If it is not an onto function, provide the range.(adsbygoogle = window.adsbygoogle || []).push({});

I have problems with these two

g: R -> R

g(x) = x^2 + x

g(x) = x^3

The book said g1 is neither onto nor 1-1, while g2 is both

I see how x^2 + x is not `1-1 function. But how come it is not onto? I mean R is real number, can be 343.3434534564656757 or 67.23123132 or anything that is real number. How can we quickly show that x^2 + x is not onto? There are -inf, inf real numbers, so how can we say there is a particular g(x) left out?

One way I see is if x^2 + x = 0 and we get x = sqrt(-x) which is an i num

I see x^3 is a 1-1 because x1 = x2. in a similar way as in the case of g1, how can we be so sure that all real numbers can be produce?

In the book, things like x^3 its surjectiveness can be proven as following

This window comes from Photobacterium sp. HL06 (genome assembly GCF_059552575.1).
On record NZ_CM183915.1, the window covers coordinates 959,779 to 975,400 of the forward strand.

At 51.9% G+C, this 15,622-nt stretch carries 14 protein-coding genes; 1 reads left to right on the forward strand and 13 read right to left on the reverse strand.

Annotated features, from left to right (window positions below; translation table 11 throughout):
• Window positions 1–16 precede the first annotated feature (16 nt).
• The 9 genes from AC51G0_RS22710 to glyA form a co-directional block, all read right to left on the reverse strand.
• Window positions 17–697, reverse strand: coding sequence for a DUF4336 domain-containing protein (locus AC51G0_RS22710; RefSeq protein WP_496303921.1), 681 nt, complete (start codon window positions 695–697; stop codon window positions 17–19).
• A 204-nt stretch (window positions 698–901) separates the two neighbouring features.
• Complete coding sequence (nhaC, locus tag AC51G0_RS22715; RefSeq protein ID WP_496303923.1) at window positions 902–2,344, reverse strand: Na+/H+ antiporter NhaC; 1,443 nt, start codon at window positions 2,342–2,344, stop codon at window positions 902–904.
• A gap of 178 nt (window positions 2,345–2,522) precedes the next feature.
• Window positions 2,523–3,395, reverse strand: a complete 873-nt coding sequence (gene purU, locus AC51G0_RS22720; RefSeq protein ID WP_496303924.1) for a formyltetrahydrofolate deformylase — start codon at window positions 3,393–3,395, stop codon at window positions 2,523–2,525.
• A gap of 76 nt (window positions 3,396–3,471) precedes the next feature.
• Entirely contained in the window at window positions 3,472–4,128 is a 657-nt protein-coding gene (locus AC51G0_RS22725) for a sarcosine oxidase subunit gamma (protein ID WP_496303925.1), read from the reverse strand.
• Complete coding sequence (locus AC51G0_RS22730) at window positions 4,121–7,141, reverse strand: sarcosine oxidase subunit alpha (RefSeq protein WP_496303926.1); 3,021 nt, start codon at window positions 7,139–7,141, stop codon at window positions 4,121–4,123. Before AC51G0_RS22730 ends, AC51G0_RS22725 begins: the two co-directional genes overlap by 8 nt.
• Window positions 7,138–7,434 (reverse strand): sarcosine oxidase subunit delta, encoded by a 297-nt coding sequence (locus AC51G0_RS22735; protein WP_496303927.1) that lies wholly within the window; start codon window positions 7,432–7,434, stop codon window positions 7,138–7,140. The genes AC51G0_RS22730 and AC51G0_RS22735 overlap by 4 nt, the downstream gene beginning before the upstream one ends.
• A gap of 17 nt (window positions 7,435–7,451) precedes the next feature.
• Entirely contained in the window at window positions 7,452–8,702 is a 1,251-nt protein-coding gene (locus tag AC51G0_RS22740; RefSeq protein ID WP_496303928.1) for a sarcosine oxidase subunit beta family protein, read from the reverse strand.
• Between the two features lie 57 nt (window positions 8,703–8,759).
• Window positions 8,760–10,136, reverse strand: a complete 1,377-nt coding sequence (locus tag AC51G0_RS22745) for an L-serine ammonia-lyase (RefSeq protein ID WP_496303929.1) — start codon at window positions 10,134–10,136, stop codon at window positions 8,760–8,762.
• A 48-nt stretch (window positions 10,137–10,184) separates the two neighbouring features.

x^3 and if r is any real number in codomain of f, then real number cubic root of r is in the domain of f and since f(cubic root of r) = (cubic root of r)^3 = r, so f = R = range of f, so it is onto (copied from book)

Thanks

**Physics Forums | Science Articles, Homework Help, Discussion**

Dismiss Notice

Join Physics Forums Today!

The friendliest, high quality science and math community on the planet! Everyone who loves science is here!

The friendliest, high quality science and math community on the planet! Everyone who loves science is here!

# Determine whether it is an onto function

**Physics Forums | Science Articles, Homework Help, Discussion**